Denver man shares story of growing up in Mayflower Gulch cabin 90 years ago

Marv Colsman's father moved his family from Denver to the base of the old Boston Gold Mine in the 1930's. The family helped build the cabins hikers can see on the Mayflower Gulch trail today.
Posted: 9:40 AM, May 12, 2024
Updated: 2024-05-13 15:58:41-04

SUMMIT COUNTY, Colo. — To know iconic Colorado hikes, is to know Mayflower Gulch, the hiking area on CO-91 a few miles south of Copper Mountain in Summit County.

Over the years, the remains of a cabin about two miles into the trail have captivated the imagination of many.

For the first time, one man who grew up in those cabins is sharing his story.

Denver man shares story of growing up in Mayflower Gulch cabin 90 years ago

"We made our home there," said

Marv Colsman was 5 years old when his father moved his family from Denver to the base of the old Boston Gold Mine during the Great Depression.

The Roosevelt Administration had recently made it a lot easier to be a miner.

Marv Colsman

"They would get more returned when they did find gold. Also, they wouldn't have to jump through all the red tape to keep it operational," said Blair Miller, the museum coordinator with Frisco Historic Park & Museum.

Colsman said his dad and older brothers worked on the cabins that still stand on the trail now. They lovingly nicknamed their cabin, "The Monte Carlo."

"You go into the living quarters, my mother had a cast iron stove that she cooked for us and there were bunk beds," said Colsman.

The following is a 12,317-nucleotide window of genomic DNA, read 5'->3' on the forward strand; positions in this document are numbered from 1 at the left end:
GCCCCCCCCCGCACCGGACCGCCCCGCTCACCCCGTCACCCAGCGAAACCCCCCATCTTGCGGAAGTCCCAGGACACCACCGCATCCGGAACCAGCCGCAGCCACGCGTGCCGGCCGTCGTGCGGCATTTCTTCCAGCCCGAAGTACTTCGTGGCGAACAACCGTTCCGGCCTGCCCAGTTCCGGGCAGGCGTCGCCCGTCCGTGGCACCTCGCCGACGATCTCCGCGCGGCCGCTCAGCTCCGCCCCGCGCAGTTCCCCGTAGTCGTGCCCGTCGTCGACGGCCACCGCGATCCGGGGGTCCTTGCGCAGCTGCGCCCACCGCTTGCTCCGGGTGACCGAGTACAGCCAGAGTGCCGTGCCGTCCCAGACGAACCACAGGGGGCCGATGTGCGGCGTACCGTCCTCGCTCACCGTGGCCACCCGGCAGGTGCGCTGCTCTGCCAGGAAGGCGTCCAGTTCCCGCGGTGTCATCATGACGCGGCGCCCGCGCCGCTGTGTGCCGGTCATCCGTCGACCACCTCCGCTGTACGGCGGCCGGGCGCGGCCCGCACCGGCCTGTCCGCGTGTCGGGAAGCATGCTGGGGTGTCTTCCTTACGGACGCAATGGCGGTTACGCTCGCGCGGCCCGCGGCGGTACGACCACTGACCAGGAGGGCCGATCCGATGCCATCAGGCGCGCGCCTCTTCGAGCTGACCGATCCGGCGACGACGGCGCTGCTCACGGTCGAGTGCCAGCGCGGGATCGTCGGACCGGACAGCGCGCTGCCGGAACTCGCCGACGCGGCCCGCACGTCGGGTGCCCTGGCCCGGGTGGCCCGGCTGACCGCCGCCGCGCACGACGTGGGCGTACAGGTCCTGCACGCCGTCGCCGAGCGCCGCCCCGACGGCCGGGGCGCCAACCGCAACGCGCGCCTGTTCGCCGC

Mayflower Gulch

Life was very different back in the 1930s while living in the heart of the mountains.

"We hiked a lot. We had kerosene lamps for reading and games and so on," Colsman remembered, "my dad would entertain us at night there. He had a couple of books of knowledge. He'd be able to do things that he learned from those books, like have a shadow image on the wall with his hands and so on, to make ducks that would quack and have the sound effects and be able to help us make hats and little glider airplanes."

After a few years, most of the family moved to Idaho Springs. The mine eventually closed again.

"The last time that anybody was looking to turn a profit over in the Mayflower Gulch area was the 1980's. Since then, people pan recreationally for gold around here, but they're still going back to work on Monday when they're done," said Miller.

Colsman did eventually return to his family's cabin over the years.

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Mayflower Gulch, located in the Dillon Ranger District, features multiple old mining cabins.

"Dozens of times!" he said.

Sharing the stories of his Wild West childhood with his own family and seeing how much the area has been embraced by Coloradans, to him, is worth more than gold.

"I think it's wonderful that we could share it like that. I always thought if I was really rich, I'd go out there and buy the tax certificates on it instead of letting somebody else have them. But, I have the best of two worlds this way. I could make use of it and still go back and see that wonderful scenery," said Colsman.

Mayflower Gulch

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